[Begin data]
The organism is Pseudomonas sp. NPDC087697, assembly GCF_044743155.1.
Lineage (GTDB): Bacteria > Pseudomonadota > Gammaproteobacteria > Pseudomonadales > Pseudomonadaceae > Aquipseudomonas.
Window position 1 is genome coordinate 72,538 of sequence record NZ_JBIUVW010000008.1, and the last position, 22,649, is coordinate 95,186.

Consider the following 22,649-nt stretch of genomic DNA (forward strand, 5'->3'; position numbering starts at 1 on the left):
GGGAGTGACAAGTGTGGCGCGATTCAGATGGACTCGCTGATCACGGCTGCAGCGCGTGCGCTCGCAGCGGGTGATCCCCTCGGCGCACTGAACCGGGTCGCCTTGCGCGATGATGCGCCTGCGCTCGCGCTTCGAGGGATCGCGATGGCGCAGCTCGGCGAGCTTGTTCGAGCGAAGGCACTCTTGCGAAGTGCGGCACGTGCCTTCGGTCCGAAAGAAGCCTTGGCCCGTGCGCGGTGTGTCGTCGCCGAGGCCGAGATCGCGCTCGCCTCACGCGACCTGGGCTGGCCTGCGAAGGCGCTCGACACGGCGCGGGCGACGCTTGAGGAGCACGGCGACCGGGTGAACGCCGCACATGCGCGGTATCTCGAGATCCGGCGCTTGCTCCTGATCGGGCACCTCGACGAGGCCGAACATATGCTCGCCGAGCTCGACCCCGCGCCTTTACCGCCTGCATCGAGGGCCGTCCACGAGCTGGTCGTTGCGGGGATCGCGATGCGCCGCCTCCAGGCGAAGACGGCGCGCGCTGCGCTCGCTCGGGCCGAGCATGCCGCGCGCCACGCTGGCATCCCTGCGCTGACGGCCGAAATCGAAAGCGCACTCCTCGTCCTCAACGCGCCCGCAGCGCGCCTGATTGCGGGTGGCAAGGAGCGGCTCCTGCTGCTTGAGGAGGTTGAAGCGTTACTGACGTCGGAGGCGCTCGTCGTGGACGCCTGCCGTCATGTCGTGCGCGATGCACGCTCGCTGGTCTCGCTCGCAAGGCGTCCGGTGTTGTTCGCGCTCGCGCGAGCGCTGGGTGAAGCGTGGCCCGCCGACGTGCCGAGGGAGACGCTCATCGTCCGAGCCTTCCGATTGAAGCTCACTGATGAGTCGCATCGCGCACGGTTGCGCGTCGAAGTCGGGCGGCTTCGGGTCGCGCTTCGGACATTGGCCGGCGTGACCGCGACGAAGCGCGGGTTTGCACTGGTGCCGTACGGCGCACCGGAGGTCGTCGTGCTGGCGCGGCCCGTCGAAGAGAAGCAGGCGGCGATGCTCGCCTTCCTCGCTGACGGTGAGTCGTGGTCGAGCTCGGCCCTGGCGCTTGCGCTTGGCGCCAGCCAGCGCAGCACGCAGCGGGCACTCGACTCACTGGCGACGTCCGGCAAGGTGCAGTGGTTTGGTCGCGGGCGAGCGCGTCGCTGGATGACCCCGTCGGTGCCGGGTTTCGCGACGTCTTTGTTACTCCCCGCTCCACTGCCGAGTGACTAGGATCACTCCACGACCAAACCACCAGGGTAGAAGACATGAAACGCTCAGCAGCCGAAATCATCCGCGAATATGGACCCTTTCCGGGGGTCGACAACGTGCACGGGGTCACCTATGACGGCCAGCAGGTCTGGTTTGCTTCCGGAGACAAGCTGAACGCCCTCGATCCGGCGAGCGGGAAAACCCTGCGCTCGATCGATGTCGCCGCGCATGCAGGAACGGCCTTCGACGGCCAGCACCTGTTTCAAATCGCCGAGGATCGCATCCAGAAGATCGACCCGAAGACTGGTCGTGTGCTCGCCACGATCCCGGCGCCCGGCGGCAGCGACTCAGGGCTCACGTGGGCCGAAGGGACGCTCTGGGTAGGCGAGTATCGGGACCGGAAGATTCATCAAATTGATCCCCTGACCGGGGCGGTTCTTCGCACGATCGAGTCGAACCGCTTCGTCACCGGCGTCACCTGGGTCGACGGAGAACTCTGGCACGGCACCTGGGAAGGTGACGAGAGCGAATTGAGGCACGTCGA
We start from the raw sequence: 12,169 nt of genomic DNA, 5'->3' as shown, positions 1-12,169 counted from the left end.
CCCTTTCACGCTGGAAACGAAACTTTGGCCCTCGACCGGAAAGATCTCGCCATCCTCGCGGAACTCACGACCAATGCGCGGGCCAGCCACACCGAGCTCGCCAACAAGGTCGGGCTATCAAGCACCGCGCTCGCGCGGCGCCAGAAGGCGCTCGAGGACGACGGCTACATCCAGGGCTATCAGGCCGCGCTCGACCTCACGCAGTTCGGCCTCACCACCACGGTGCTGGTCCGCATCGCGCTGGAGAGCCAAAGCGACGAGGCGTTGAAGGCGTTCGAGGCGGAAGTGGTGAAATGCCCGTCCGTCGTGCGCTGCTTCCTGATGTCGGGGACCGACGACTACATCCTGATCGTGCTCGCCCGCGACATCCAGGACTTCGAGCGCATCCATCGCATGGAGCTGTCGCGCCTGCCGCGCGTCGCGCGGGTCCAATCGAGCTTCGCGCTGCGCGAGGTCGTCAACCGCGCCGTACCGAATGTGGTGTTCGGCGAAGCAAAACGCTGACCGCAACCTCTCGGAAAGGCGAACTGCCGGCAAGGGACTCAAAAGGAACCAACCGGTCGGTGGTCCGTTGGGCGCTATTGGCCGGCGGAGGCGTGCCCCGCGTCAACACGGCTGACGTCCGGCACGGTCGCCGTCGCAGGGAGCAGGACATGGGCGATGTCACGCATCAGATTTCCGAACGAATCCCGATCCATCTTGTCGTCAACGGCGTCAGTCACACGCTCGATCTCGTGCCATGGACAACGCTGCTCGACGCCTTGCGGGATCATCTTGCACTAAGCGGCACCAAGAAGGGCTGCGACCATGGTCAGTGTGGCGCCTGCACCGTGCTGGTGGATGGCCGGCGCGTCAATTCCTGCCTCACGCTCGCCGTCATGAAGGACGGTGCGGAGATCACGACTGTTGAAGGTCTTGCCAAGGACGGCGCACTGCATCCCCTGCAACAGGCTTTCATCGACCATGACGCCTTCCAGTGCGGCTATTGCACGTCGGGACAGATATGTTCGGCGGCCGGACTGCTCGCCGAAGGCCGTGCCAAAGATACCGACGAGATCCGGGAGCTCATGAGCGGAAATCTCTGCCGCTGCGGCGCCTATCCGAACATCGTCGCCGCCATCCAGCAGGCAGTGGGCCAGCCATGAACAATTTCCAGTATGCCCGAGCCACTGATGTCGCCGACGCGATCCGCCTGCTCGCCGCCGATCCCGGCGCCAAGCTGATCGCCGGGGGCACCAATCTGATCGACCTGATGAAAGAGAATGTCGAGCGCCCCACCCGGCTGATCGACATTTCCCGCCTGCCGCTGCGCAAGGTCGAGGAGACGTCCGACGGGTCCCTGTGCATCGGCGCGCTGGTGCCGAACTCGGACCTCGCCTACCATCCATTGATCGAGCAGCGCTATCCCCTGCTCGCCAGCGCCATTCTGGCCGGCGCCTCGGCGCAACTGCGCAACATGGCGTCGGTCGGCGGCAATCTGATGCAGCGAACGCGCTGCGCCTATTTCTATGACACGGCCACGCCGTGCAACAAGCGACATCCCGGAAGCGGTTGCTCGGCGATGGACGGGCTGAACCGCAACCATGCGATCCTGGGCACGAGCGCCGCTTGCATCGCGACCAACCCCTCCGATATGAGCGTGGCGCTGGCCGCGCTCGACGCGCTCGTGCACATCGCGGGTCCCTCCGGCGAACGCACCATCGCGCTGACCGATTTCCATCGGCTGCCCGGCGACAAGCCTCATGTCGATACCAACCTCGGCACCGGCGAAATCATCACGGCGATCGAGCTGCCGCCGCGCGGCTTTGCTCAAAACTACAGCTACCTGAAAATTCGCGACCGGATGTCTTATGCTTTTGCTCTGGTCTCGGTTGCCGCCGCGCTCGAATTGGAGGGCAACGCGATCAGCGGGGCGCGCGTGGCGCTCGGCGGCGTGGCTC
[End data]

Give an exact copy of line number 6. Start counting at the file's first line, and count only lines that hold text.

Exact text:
We start from the raw sequence: 12,169 nt of genomic DNA, 5'->3' as shown, positions 1-12,169 counted from the left end.